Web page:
Allen Sapp was born in 1928 on the Red Pheasant First Nation near North Battleford, Saskatchewan. He is a direct descendant of Chief Red Pheasant, after whom the reserve is named. When Sapp was eight, he was given the Cree name Kiskayetum, meaning “he perceives it” or “he knows it” during a traditional Cree ceremony. Sapp’s grandfather, Albert Soonias, was a Cree Elder who raised cattle, seeded hay and produced wheat. As a child, Sapp worked on his grandparents’ farm, and spent a lot of time with them, especially as his mother was away from home for several years recovering from tuberculosis. She passed away when he was quite young. Sapp also struggled with many health concerns throughout his childhood.
Sapp attended the residential school at Onion Lake First Nation in Saskatchewan for three years, leaving when he was about 12. He didn’t learn to read or write, but he drew with a passion, using bits of charcoal, pencil stubs, wood, bark, leather and scraps of paper. His grandfather removed him from school so that he could work as a farm labourer, and his grandmother Maggie Soonias continued to encourage his drawing and painting.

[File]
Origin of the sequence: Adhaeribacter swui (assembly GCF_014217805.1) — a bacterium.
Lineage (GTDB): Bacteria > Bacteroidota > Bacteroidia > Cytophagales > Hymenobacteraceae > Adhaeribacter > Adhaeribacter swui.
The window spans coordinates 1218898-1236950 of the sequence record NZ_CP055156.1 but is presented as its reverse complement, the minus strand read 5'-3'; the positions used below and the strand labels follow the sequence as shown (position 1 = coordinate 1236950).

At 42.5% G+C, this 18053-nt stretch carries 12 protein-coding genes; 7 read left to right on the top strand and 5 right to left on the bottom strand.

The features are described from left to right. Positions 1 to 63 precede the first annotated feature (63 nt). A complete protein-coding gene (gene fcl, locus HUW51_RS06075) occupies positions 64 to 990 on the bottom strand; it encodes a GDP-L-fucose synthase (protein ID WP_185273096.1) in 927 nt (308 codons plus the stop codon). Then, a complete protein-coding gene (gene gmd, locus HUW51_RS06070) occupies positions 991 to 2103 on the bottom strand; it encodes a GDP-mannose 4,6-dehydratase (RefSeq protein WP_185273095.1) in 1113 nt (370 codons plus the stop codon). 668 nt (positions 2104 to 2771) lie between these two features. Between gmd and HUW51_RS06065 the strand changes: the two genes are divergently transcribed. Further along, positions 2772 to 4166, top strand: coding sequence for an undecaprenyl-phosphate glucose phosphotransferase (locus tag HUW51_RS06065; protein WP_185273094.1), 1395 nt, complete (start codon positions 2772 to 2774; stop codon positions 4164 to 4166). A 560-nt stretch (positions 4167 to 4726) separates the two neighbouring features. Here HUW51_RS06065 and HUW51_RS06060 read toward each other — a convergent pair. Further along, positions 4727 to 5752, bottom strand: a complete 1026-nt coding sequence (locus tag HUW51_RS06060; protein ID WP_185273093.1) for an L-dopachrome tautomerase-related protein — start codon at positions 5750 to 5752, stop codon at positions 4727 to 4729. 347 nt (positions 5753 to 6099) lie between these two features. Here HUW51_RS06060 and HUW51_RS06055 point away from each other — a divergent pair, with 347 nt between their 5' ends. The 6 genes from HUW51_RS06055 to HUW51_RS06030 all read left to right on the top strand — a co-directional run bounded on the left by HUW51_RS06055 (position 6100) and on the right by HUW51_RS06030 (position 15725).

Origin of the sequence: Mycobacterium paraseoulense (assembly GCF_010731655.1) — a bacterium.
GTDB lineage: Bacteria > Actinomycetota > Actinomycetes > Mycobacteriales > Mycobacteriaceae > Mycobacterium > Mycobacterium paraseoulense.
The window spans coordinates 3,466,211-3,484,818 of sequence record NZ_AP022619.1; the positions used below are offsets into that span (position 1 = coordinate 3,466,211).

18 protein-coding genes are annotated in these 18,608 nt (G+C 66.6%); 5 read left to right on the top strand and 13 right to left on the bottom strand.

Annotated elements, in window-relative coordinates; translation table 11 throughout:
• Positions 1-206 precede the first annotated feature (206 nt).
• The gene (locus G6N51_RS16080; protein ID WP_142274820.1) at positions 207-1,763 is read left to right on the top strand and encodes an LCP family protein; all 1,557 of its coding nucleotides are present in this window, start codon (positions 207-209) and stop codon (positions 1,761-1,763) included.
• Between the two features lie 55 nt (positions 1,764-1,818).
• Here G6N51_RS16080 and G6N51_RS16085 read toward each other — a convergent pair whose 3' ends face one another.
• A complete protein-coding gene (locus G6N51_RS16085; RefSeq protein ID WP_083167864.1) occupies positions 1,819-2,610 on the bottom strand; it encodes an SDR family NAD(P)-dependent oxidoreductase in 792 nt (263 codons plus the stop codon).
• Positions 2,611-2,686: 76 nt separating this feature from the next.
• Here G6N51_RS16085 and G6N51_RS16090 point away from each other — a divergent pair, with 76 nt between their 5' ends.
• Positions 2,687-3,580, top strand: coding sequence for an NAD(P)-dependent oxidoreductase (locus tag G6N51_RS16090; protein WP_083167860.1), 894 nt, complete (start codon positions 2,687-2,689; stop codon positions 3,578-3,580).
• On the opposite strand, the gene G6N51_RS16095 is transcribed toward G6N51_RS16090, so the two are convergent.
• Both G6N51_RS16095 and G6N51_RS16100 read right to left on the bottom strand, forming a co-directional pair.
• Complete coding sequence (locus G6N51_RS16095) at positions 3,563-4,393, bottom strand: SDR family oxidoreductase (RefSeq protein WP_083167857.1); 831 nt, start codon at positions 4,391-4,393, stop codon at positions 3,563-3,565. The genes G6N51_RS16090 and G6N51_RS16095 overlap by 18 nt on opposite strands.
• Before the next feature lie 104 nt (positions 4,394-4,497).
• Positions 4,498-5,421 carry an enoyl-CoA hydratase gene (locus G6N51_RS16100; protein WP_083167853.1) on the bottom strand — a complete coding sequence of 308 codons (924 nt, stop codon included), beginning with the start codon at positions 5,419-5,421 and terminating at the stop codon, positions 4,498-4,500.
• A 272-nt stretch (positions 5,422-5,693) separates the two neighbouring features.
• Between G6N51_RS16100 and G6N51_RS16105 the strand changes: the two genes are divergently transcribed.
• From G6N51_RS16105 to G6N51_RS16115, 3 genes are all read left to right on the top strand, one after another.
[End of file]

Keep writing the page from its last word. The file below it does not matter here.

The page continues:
Sapp married Maggie Paskimin of the Sweetgrass First Nation. In the early sixties, the couple moved into North Battleford, where Sapp’s art practice was based for most of his life. As his renown grew, his work was shown throughout Canada and internationally.
Sapp is an Officer of the Order of Canada, a recipient of the Saskatchewan Order of Merit and recipient of Lifetime Achievement awards from both the Indspire Awards and the Saskatchewan Arts Board. His paintings have illustrated children’s books written by David Bouchard, including The Song Within My Heart, which depicts Sapp’s childhood. This title won the Governor General’s Literary Award for its illustrations. He has also received an honourary Doctor of Laws degree from the University of Regina. He passed away in December 2015.